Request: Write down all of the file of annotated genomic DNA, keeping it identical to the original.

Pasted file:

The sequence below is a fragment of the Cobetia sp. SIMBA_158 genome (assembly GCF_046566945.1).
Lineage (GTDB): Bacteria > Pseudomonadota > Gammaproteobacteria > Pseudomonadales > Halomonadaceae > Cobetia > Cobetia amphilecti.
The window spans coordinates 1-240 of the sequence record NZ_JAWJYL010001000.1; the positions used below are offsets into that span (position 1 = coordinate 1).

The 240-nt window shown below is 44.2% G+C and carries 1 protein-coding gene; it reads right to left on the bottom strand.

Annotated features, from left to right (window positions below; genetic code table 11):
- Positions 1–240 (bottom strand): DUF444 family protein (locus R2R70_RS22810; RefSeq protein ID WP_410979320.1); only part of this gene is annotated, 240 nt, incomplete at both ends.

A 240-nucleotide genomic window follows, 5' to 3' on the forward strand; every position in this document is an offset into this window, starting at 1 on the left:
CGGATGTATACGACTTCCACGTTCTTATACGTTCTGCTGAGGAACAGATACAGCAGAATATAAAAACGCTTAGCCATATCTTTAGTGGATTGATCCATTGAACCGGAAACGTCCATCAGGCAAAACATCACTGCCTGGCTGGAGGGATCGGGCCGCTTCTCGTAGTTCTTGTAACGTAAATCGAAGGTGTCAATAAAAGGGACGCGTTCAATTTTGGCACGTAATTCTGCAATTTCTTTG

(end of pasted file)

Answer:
The sequence below is a fragment of the Cobetia sp. SIMBA_158 genome (assembly GCF_046566945.1).
Lineage (GTDB): Bacteria > Pseudomonadota > Gammaproteobacteria > Pseudomonadales > Halomonadaceae > Cobetia > Cobetia amphilecti.
The window spans coordinates 1-240 of the sequence record NZ_JAWJYL010001000.1; the positions used below are offsets into that span (position 1 = coordinate 1).

The 240-nt window shown below is 44.2% G+C and carries 1 protein-coding gene; it reads right to left on the bottom strand.

Annotated features, from left to right (window positions below; genetic code table 11):
- Positions 1–240 (bottom strand): DUF444 family protein (locus R2R70_RS22810; RefSeq protein ID WP_410979320.1); only part of this gene is annotated, 240 nt, incomplete at both ends.

A 240-nucleotide genomic window follows, 5' to 3' on the forward strand; every position in this document is an offset into this window, starting at 1 on the left:
CGGATGTATACGACTTCCACGTTCTTATACGTTCTGCTGAGGAACAGATACAGCAGAATATAAAAACGCTTAGCCATATCTTTAGTGGATTGATCCATTGAACCGGAAACGTCCATCAGGCAAAACATCACTGCCTGGCTGGAGGGATCGGGCCGCTTCTCGTAGTTCTTGTAACGTAAATCGAAGGTGTCAATAAAAGGGACGCGTTCAATTTTGGCACGTAATTCTGCAATTTCTTTG